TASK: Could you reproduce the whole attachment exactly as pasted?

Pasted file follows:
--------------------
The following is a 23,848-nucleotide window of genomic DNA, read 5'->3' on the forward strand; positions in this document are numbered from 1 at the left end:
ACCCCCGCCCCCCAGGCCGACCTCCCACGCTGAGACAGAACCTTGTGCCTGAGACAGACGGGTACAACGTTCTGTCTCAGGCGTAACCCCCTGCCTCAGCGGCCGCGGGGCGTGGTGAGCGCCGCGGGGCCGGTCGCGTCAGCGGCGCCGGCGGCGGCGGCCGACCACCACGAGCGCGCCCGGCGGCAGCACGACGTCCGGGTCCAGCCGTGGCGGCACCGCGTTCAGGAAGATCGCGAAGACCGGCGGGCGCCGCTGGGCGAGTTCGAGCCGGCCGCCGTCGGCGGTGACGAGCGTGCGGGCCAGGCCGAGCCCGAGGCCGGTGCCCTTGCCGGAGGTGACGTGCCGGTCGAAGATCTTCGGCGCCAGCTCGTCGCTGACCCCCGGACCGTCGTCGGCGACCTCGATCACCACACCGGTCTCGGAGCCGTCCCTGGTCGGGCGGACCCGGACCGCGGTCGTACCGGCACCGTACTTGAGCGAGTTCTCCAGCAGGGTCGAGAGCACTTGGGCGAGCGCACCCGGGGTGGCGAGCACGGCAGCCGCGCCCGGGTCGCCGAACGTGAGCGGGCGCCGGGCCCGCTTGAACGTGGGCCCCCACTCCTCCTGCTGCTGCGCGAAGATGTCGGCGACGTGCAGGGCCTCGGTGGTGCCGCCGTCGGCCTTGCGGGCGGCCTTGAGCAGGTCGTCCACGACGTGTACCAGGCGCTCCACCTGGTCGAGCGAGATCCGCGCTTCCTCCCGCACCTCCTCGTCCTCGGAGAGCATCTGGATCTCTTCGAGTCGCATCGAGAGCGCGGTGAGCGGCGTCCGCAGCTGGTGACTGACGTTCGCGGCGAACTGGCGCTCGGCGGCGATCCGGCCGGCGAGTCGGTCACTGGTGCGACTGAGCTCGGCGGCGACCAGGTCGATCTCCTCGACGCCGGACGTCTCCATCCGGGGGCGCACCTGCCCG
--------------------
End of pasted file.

The following is a 23,848-nucleotide window of genomic DNA, read 5'->3' on the forward strand; positions in this document are numbered from 1 at the left end:
ACCCCCGCCCCCCAGGCCGACCTCCCACGCTGAGACAGAACCTTGTGCCTGAGACAGACGGGTACAACGTTCTGTCTCAGGCGTAACCCCCTGCCTCAGCGGCCGCGGGGCGTGGTGAGCGCCGCGGGGCCGGTCGCGTCAGCGGCGCCGGCGGCGGCGGCCGACCACCACGAGCGCGCCCGGCGGCAGCACGACGTCCGGGTCCAGCCGTGGCGGCACCGCGTTCAGGAAGATCGCGAAGACCGGCGGGCGCCGCTGGGCGAGTTCGAGCCGGCCGCCGTCGGCGGTGACGAGCGTGCGGGCCAGGCCGAGCCCGAGGCCGGTGCCCTTGCCGGAGGTGACGTGCCGGTCGAAGATCTTCGGCGCCAGCTCGTCGCTGACCCCCGGACCGTCGTCGGCGACCTCGATCACCACACCGGTCTCGGAGCCGTCCCTGGTCGGGCGGACCCGGACCGCGGTCGTACCGGCACCGTACTTGAGCGAGTTCTCCAGCAGGGTCGAGAGCACTTGGGCGAGCGCACCCGGGGTGGCGAGCACGGCAGCCGCGCCCGGGTCGCCGAACGTGAGCGGGCGCCGGGCCCGCTTGAACGTGGGCCCCCACTCCTCCTGCTGCTGCGCGAAGATGTCGGCGACGTGCAGGGCCTCGGTGGTGCCGCCGTCGGCCTTGCGGGCGGCCTTGAGCAGGTCGTCCACGACGTGTACCAGGCGCTCCACCTGGTCGAGCGAGATCCGCGCTTCCTCCCGCACCTCCTCGTCCTCGGAGAGCATCTGGATCTCTTCGAGTCGCATCGAGAGCGCGGTGAGCGGCGTCCGCAGCTGGTGACTGACGTTCGCGGCGAACTGGCGCTCGGCGGCGATCCGGCCGGCGAGTCGGTCACTGGTGCGACTGAGCTCGGCGGCGACCAGGTCGATCTCCTCGACGCCGGACGTCTCCATCCGGGGGCGCACCTGCCCG